I’ve said before a few times that Buddhism was banned in Seoul during the Joseon dynasty. So how did a Buddhist temple end up in the historic heart of Seoul? Simple – it was established in 1910, the year Japan annexed Korea.
I talked to a lot of Korean Buddhists while I was in South Korea, and I mentioned my experiences with Buddhists in Taiwan. Korean Buddhists generally recognize Taiwanese Buddhists as their co-religionists, and don’t consider their religion to be different from the religion of the Taiwanese. But then I would mention my experiences with Buddhists in Japan, and then – well, they claimed that Japan has its own ‘weird’ form of Buddhism which isn’t like Korean Buddhism (which they implied is more authentic than Japanese Buddhism).
Granted, I am not an expert on Buddhism, but based on my observations of how Buddhism is practiced in Taiwan, Japan, and South Korea, I wouldn’t say that Taiwanese Buddhism and Korean Buddhism are in one category, and Japanese Buddhism is in a separate category. Sure, there are things which Korean and Taiwanese Buddhism have in common with each other but not Japanese Buddhism … but there are also things which Korean + Japanese Buddhism have in common but not with Taiwanese Buddhism, but I can’t think of anything which Taiwanese + Japanese Buddhism have in common with each other, but not with Korean Buddhism (then again, I am not an expert).
The Japanese empire, of course, imposed its own form on Buddhism on Korea. In Japan, Buddhist monks can marry, and many Korean monks were forced to marry in order to assimilate into a Japanese version of Buddhism.
In 1954, after South Korea was free from Japanese control, the Buddhist Purification Movement was started, led by the Jogye Order. That’s when Jogyesa, as the head of this movement, got its current name. Their goal was to purge Korean Buddhism of all Japanese influence and to restore ‘pure’ Korean Buddhism. There were a lot of conflicts within Korean Buddhism for decades – I’ve read that married monks sometimes got into violent fights with monks who insisted that all Buddhist monks should be celibate.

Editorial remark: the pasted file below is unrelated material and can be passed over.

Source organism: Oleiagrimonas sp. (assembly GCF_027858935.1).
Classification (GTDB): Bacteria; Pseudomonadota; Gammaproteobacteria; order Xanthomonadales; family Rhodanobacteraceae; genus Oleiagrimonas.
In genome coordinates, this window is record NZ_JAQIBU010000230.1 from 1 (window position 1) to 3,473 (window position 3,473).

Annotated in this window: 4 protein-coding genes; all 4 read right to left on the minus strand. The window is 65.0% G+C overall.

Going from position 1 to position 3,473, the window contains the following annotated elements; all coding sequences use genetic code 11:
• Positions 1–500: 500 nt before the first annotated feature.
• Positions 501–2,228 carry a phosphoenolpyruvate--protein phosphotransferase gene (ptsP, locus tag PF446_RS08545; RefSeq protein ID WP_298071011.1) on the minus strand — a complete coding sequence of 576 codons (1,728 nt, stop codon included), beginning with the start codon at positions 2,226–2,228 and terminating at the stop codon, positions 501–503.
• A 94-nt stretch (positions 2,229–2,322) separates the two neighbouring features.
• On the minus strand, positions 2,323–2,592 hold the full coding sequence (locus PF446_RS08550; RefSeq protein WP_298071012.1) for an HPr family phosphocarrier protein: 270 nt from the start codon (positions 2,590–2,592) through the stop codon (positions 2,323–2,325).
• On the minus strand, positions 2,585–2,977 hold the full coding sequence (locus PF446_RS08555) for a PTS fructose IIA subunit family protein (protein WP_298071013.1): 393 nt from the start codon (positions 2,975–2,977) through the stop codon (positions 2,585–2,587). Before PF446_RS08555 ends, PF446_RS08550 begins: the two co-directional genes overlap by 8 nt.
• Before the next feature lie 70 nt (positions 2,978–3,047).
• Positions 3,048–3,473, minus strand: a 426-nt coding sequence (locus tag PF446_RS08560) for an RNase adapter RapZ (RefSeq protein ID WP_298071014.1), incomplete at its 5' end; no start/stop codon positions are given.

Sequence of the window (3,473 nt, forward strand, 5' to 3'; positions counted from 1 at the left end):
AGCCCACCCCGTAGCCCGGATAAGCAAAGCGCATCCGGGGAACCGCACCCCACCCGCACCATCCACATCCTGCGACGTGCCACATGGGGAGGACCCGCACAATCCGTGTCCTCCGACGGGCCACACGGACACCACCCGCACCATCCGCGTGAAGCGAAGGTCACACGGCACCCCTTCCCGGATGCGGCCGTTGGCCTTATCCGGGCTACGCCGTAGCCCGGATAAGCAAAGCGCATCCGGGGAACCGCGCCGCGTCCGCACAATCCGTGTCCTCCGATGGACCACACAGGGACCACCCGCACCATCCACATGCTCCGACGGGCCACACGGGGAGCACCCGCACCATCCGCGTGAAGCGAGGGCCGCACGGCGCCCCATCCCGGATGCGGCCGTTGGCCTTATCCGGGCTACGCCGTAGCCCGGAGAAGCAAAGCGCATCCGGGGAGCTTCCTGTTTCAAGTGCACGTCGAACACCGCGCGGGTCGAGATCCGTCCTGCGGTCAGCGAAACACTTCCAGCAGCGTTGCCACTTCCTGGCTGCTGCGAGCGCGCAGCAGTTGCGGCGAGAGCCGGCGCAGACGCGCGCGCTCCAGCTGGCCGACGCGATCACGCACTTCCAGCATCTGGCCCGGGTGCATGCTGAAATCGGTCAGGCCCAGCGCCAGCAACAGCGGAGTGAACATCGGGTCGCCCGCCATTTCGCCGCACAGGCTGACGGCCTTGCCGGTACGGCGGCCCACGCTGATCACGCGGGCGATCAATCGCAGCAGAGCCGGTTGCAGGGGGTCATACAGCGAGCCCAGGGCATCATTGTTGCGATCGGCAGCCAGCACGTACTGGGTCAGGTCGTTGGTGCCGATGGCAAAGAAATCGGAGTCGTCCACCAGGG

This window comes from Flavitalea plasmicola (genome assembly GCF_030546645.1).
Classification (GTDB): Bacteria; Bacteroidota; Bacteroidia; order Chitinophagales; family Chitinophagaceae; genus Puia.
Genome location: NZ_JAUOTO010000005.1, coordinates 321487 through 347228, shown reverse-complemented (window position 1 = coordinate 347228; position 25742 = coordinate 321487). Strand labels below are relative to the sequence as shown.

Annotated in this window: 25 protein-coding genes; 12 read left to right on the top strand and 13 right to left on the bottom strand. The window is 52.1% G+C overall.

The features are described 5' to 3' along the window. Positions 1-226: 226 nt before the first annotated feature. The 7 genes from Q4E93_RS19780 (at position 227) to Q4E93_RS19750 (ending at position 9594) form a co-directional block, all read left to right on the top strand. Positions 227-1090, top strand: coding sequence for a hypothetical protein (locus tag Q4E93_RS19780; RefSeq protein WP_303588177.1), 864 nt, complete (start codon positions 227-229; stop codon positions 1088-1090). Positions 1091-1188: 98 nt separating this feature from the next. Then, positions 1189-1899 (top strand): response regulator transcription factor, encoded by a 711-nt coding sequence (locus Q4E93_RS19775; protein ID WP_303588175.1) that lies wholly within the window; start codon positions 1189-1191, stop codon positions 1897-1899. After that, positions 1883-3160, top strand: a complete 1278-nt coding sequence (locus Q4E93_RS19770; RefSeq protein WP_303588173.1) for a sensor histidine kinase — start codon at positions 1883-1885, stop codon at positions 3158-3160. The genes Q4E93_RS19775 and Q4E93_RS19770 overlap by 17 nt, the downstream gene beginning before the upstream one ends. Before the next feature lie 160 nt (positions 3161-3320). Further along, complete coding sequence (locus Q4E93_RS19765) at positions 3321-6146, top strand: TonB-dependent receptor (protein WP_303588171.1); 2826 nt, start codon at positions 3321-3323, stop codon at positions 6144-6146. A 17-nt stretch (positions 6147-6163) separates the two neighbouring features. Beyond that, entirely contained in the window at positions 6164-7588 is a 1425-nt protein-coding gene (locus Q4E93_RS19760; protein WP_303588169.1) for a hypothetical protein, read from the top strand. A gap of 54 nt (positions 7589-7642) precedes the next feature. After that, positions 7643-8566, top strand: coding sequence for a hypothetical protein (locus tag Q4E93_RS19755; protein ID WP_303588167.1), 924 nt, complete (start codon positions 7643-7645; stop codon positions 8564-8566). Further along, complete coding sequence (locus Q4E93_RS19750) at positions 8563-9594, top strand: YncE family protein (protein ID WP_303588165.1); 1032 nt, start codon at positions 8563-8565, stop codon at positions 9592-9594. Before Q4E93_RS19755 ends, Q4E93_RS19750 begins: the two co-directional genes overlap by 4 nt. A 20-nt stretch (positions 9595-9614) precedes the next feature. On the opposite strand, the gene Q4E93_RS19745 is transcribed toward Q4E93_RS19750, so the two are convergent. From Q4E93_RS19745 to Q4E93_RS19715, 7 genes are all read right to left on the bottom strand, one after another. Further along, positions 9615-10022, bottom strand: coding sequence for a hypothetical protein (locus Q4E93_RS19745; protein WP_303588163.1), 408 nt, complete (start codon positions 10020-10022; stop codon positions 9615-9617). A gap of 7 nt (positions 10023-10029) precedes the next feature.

I could feel a bit of that past when I interacted with Korean Buddhism. Korean Buddhism – at least as I experienced it – seems more disciplined and conservative than Taiwanese or Japanese Buddhism – which is what you would expect from a successful movement to restore and maintain the old ways.
In particular, it feels very different from Taiwanese Buddhism, which is generally more concerned with the future and improvement than preserving old traditions. I suspect this might be because Buddhism was established in Taiwan about a thousand years after it was established in Korea, so the Taiwanese Buddhists did not feel so much that they had lost their heritage during Japanese rule. Then again, it might simply be a reflection of how Taiwan is arguably the most liberal society in East Asia, and South Korea is arguably the most conservative.
As you can see in the photos, I happened to visit Jogyesa when it was decked out with flowers – which it usually is not. As usual, you can learn more about Jogyesa at Dale’s Korean Temple Adventures.
An old man had made a lotus lantern at the temple, like the one I made at Guinsa. It is a really beautiful lantern – he’s good at this. And then he insists on giving it to me. I tried to decline, but he doesn’t understand English, so I ended up taking it. I wondered how I would manage to get the delicate lantern back to North America intact.
Well, I did bring it back to North America…
That was a sweet touch. It is a lovely lantern, and receiving a gift from an old man is more meaningful to me than any of the buildings at Jogyesa.